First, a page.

- Center for Neuroscience
- Neurobiology, Physiology & Behavior
Development and Plasticity of Neural Circuits
Mechanisms of experience-dependent synaptic plasticity
The goal of our research is to understand at the cellular and molecular level how synaptic connections form during development, how they are modified by experience, and how they are altered in disease. Most of the excitatory synaptic connections in the cerebral cortex occur on dendritic spines, tiny protrusions that extend from the dendritic membrane. Dendritic spines are highly dynamic during development both in vitro and in vivo; periods of high motility coincide with synapse formation. Spine motility, driven by actin dynamics, is thought to allow the postsynaptic neuron to explore and sample presynaptic partners. In addition, alterations of spine dynamics and stability have been observed in response to sensory experience, leading to the hypothesis that these anatomical changes underlie the adaptive remodeling of cortical circuits.
The identification and characterization of the molecules and mechanisms that control spine morphogenesis will be a crucial step toward understanding the formation and plasticity of cortical circuits. Our approach to this problem combines time-lapse imaging to observe nascent spine formation with molecular manipulations of synaptic proteins to decipher their roles in the growth of dendritic spines and synapses. In addition, we use electrophysiological measurements in combination with two-photon uncaging of glutamate to examine the function of nascent synapses at the single synapse level.
Stein IS, Park DK, Claiborne N, Zito K. (2021) Non-ionotropic NMDA receptor signaling gates bidirectional structural plasticity of dendritic spines. Cell Rep. 34(4):108664.
Jang J, Anisimova M, Oh WC, Zito K. (2021) Induction of input-specific spine shrinkage on dendrites of rodent hippocampal CA1 neurons using two-photon glutamate uncaging. STAR Protoc. 2(4):100996. doi: 10.1016/j.xpro.2021.100996.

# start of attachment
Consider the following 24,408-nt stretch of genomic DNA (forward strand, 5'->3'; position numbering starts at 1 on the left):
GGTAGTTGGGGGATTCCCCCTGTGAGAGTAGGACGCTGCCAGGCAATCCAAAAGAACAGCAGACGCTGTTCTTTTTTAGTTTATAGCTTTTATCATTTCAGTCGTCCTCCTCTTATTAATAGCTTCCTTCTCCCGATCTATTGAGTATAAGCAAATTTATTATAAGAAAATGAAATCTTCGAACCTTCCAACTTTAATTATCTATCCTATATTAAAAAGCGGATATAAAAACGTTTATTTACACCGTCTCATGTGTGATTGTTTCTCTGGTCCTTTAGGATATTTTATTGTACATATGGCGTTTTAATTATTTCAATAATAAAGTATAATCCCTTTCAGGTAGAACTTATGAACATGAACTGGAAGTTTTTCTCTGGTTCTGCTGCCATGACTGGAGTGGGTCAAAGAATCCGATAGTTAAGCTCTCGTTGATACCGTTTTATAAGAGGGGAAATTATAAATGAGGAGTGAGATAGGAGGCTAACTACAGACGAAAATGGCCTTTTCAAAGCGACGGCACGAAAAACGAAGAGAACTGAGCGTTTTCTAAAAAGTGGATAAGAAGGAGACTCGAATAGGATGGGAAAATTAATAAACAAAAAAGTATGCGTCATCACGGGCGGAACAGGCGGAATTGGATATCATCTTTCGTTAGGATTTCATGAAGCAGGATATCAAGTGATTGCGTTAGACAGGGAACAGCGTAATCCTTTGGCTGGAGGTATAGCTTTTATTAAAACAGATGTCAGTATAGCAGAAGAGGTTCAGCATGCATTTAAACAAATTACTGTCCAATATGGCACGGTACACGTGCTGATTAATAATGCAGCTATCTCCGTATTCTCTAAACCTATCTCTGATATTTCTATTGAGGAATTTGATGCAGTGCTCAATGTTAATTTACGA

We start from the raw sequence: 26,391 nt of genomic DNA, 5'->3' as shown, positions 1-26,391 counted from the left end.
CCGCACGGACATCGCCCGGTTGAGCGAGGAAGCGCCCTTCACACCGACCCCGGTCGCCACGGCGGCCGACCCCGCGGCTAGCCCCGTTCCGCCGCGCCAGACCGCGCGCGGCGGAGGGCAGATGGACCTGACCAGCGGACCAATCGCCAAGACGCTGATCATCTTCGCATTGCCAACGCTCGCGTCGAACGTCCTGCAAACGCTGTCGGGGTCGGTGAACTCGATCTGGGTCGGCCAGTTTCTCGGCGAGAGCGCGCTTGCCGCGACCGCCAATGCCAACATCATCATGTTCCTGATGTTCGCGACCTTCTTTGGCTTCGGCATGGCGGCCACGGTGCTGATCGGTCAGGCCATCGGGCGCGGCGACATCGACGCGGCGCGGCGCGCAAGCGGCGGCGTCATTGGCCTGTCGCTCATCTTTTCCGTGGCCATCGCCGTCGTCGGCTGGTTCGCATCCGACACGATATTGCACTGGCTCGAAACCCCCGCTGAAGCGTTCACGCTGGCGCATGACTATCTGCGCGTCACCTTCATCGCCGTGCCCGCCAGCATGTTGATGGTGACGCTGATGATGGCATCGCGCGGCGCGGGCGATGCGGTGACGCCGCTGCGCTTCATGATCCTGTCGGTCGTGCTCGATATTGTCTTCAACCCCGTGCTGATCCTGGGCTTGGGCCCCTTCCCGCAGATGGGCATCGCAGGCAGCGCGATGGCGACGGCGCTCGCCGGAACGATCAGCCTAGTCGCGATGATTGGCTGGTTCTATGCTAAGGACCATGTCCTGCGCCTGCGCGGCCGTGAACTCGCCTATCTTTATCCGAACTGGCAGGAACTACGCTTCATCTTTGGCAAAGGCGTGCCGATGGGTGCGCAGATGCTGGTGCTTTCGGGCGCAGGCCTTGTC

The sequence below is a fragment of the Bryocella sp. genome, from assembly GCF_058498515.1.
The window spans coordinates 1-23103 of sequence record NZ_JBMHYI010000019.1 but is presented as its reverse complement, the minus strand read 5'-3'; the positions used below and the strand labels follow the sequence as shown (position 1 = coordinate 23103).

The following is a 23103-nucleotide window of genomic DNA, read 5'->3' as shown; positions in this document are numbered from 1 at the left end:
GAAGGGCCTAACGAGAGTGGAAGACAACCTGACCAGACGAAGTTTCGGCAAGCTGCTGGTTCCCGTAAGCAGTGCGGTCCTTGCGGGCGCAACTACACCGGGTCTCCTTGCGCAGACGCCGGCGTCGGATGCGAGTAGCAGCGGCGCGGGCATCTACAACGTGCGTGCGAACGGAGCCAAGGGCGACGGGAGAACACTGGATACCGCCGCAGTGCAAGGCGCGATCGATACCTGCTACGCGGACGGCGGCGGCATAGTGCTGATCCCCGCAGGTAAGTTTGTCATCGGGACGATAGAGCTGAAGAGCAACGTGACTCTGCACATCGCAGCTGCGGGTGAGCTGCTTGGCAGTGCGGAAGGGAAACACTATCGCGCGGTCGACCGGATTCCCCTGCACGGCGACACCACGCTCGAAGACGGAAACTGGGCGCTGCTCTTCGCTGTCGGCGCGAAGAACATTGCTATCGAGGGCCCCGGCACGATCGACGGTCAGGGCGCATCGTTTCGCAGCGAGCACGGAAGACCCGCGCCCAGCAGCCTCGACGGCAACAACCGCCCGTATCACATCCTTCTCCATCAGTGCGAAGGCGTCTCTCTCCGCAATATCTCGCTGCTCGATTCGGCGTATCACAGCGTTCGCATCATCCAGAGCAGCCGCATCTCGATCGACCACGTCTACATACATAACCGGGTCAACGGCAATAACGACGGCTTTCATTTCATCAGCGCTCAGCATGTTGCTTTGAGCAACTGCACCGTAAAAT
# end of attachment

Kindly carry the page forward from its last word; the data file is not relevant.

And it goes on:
Stein IS, Park DK, Flores JC, Jahncke JN, Zito K. (2020) Molecular Mechanisms of Non-ionotropic NMDA Receptor Signaling in Dendritic Spine Shrinkage. J Neurosci. 40:3741-3750.
Stein IS, Zito K. (2019) Dendritic Spine Elimination: Molecular Mechanisms and Implications. Neuroscientist. 25:27-47.
Lambert JT, Hill TC, Park DK, Culp JH, Zito K (2017) Protracted and asynchronous accumulation of PSD95-family MAGUKs during maturation of nascent dendritic spines. Dev Neurobiol. Dev Neurobiol. 77:1161-1174.
Stein IS, Gray JA, Zito K (2015) Non-Ionotropic NMDA Receptor Signaling Drives Activity-Induced Dendritic Spine Shrinkage. J Neurosci.35(35):12303-8.
Oh WC, Parajuli LK, Zito K (2015) Heterosynaptic structural plasticity on local dendritic segments of hippocampal CA1 neurons. Cell Reports 10(2):162-9.
Hill TC, Zito K (2013) LTP-induced long-term stabilization of individual nascent dendritic spines. J Neurosci 33:678-86.
Hamilton, AM, Oh WC, Vega-Ramirez H, Stein IS, Hell JW, Patrick GN, Zito K (2012) Activity-dependent growth of new dendritic spines is regulated by the proteasome. Neuron 74:1023-30
Woods G, Oh WC, Boudewyn LC, Mikula SK, Zito K (2011) Loss of PSD-95 is not a prerequisite for spine retraction. J Neurosci 31: 12129-38.
Zito K, Scheuss V, Knott G, Hill T, Svoboda K (2009) Rapid development of glutamatergic synapses on nascent spines, Neuron 61: 247-258.Woods G and Zito K (2008) Preparation of gene gun bullets and biolistic transfection of neurons in slice culture. JoVE 12, http://www.jove.com/index/Details.stp?ID=675, doi: 10.3791/675.
- Biochemistry, Molecular, Cellular and Developmental Biology (BMCDB) Graduate Group
- Molecular, Cellular and Integrative Physiology (MCIP) Graduate Group
- Neuroscience (NSC) Graduate Group
- Pharmacology and Toxicology (PTX) Graduate Group